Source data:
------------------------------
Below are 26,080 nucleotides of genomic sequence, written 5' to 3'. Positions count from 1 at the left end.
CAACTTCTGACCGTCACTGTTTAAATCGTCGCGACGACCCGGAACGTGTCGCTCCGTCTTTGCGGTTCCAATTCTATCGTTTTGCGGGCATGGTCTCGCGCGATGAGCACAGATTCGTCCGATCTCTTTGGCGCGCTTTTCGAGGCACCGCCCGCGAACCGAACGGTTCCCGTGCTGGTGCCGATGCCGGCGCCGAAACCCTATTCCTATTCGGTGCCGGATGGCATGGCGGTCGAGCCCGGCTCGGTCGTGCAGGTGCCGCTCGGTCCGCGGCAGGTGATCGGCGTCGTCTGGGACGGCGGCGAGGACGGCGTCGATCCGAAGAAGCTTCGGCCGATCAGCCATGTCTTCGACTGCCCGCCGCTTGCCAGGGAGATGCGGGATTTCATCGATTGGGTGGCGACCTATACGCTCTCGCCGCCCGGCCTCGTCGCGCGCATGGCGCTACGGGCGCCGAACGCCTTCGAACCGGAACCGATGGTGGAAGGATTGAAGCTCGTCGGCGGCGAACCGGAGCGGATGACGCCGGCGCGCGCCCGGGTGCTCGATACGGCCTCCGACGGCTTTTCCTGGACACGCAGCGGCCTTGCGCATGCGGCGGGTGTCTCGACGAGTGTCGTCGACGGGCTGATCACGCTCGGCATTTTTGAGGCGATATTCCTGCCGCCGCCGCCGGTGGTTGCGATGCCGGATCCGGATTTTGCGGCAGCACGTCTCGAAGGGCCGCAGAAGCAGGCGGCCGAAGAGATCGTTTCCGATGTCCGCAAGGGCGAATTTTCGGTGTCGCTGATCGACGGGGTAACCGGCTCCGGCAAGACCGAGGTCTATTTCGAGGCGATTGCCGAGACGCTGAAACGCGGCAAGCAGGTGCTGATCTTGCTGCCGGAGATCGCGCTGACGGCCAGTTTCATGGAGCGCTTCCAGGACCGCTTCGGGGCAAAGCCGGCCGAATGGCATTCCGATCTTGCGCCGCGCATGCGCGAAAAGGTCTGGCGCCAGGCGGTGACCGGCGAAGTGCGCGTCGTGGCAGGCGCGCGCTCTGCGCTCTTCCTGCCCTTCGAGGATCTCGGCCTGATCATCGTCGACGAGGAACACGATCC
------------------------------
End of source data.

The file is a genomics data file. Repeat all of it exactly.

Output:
Below are 26,080 nucleotides of genomic sequence, written 5' to 3'. Positions count from 1 at the left end.
CAACTTCTGACCGTCACTGTTTAAATCGTCGCGACGACCCGGAACGTGTCGCTCCGTCTTTGCGGTTCCAATTCTATCGTTTTGCGGGCATGGTCTCGCGCGATGAGCACAGATTCGTCCGATCTCTTTGGCGCGCTTTTCGAGGCACCGCCCGCGAACCGAACGGTTCCCGTGCTGGTGCCGATGCCGGCGCCGAAACCCTATTCCTATTCGGTGCCGGATGGCATGGCGGTCGAGCCCGGCTCGGTCGTGCAGGTGCCGCTCGGTCCGCGGCAGGTGATCGGCGTCGTCTGGGACGGCGGCGAGGACGGCGTCGATCCGAAGAAGCTTCGGCCGATCAGCCATGTCTTCGACTGCCCGCCGCTTGCCAGGGAGATGCGGGATTTCATCGATTGGGTGGCGACCTATACGCTCTCGCCGCCCGGCCTCGTCGCGCGCATGGCGCTACGGGCGCCGAACGCCTTCGAACCGGAACCGATGGTGGAAGGATTGAAGCTCGTCGGCGGCGAACCGGAGCGGATGACGCCGGCGCGCGCCCGGGTGCTCGATACGGCCTCCGACGGCTTTTCCTGGACACGCAGCGGCCTTGCGCATGCGGCGGGTGTCTCGACGAGTGTCGTCGACGGGCTGATCACGCTCGGCATTTTTGAGGCGATATTCCTGCCGCCGCCGCCGGTGGTTGCGATGCCGGATCCGGATTTTGCGGCAGCACGTCTCGAAGGGCCGCAGAAGCAGGCGGCCGAAGAGATCGTTTCCGATGTCCGCAAGGGCGAATTTTCGGTGTCGCTGATCGACGGGGTAACCGGCTCCGGCAAGACCGAGGTCTATTTCGAGGCGATTGCCGAGACGCTGAAACGCGGCAAGCAGGTGCTGATCTTGCTGCCGGAGATCGCGCTGACGGCCAGTTTCATGGAGCGCTTCCAGGACCGCTTCGGGGCAAAGCCGGCCGAATGGCATTCCGATCTTGCGCCGCGCATGCGCGAAAAGGTCTGGCGCCAGGCGGTGACCGGCGAAGTGCGCGTCGTGGCAGGCGCGCGCTCTGCGCTCTTCCTGCCCTTCGAGGATCTCGGCCTGATCATCGTCGACGAGGAACACGATCC